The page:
1. In this chapter, brief mention was made of the false
consensus as a form of the availability heuristic.
Consider an entrepreneur who has developed a product
that she finds very useful in her own life. What
might the false consensus have to say regarding her
beliefs that the product is marketable to a more general
audience? How might these beliefs affect her decision
to invest in a new business venture distributing the
product, and what impact will this have on the riskiness
of her investment? Suppose we were to examine a
large sample of entrepreneurs who each had developed
products around their own needs. Given the false
consensus, what types of entrepreneurs are most likely
to succeed?
2. In 2003 Andy Pettitte pitched for the New York
Yankees baseball team, a team that won the American
League pennant and qualified for the World Series. In
the postseason, the Yankees played a series of games
with each of three teams: Minnesota, Boston, and
Florida. In each series, Pettitte pitched the second game
and won. A prominent sportswriter noticed this and
wrote an article touting this notable streak of wins
when pitching the second game of a series. Over the
season, Pettitte had pitched in 29 games and won 21 of
them. Is this a streak? Why might the sportswriter
believe this is a streak? How could you profit from this
perception? Model the sportswriter’s beliefs supposing
that the individual has two mental urns. One urn
(average) has three balls, with two marked “win” and
one marked “lose.” Suppose the other urn (streak) also
has three balls but all are marked “win.” Suppose that
the urns are never refreshed. What is the lowest
probability of a streak that would lead the sportswriter
to interpret this series of wins as a streak? Suppose
instead that the urns are refreshed after every two
games. Now what must the unconditional probability
of a streak be before one would believe one was
observing a streak?
3. Suppose there is an unconditional probability of a bull
market of 0.8, and a 0.2 probability of a bear market.
In a bull market, there is a 0.7 probability of a rise in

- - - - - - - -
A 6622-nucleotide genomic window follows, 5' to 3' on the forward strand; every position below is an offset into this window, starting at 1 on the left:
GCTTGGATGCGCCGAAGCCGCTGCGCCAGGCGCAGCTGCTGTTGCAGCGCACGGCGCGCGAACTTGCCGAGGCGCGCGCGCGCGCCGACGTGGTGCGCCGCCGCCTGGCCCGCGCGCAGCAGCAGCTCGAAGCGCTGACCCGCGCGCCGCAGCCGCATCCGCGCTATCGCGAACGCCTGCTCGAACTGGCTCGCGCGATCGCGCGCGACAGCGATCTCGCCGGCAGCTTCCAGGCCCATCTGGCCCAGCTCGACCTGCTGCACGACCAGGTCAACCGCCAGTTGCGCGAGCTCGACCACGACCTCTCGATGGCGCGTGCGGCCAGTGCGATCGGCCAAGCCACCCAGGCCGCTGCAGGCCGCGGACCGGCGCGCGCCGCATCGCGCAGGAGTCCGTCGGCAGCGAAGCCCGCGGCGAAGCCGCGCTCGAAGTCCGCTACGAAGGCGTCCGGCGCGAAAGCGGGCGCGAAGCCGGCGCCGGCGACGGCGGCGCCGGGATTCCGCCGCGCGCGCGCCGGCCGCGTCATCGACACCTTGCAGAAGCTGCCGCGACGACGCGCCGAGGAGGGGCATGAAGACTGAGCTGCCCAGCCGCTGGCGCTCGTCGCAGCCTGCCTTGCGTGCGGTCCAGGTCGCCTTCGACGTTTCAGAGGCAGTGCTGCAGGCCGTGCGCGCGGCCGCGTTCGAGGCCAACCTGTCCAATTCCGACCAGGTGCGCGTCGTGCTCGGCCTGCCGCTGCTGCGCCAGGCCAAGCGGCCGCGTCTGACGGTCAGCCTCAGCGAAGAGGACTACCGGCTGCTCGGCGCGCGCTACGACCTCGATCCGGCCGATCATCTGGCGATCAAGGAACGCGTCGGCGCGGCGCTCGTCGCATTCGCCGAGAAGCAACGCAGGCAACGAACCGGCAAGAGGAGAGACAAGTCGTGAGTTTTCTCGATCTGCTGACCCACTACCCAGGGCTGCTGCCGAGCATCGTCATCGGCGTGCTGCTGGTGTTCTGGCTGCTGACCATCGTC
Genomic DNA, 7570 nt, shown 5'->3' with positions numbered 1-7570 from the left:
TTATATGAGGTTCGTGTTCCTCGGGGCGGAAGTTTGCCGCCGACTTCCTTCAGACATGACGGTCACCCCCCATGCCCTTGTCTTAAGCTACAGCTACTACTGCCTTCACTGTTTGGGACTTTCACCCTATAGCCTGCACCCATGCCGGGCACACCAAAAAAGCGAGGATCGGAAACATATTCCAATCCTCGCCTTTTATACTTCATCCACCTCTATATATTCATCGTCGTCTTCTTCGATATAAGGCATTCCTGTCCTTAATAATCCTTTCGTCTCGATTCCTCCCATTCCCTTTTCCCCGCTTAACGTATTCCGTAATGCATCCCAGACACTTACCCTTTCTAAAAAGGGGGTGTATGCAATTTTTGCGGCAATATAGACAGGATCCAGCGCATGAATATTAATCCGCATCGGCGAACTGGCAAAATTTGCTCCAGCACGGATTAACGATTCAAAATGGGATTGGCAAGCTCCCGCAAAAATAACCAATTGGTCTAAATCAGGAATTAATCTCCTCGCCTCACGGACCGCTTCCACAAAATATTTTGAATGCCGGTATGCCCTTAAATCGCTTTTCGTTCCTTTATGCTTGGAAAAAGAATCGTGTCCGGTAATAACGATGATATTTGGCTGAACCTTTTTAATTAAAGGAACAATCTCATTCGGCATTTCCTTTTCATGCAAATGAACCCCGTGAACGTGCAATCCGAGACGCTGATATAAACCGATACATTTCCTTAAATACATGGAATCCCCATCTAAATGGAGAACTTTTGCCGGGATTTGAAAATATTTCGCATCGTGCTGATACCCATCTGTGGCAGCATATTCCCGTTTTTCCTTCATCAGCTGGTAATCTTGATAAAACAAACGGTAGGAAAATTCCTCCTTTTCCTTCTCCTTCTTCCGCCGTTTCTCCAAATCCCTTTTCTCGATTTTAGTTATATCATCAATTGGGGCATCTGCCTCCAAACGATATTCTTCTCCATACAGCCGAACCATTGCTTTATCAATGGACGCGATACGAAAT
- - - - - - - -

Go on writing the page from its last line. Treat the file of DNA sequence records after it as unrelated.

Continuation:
stock prices over a one-week period and 0.3 probability
of a fall in stock prices over the same period.
Alternatively, in a bear market there is a 0.4 probability
of a rise in stock prices in a one-week period and a 0.6
probability of a decline in stock prices in a one-week
period. Suppose, for simplicity, that stock price
movements over a week are independent draws. In the
last 10 weeks, we have observed four weeks with rising
prices and six weeks with declining prices. What is
the probability that you are observing a bear market?
Suppose a cable news analyst behaves according to
Grether’s generalized Bayes’ model of belief updating,
with βP =1.82 and βL = 2.25. What probability would
the news analyst assign to a bear market? Finally,
suppose a competing news analyst behaves according
to Rabin’s mental urn model, refreshing after every
two weeks of data. Suppose further that this analyst has
10 balls in each urn with distributions of balls labeled
“rise” and “fall” corresponding to the true probabilities.
What probability will he assign to a bear market? What
if the analyst had 100 balls in each urn?
4. Many lotteries divide the winnings evenly among all
those selecting the winning number. Knowing this,
how could one use the gambler’s fallacy to increase the
expected earnings from playing the lottery? Under

Última modificación: sábado, 4 de junio de 2016, 02:08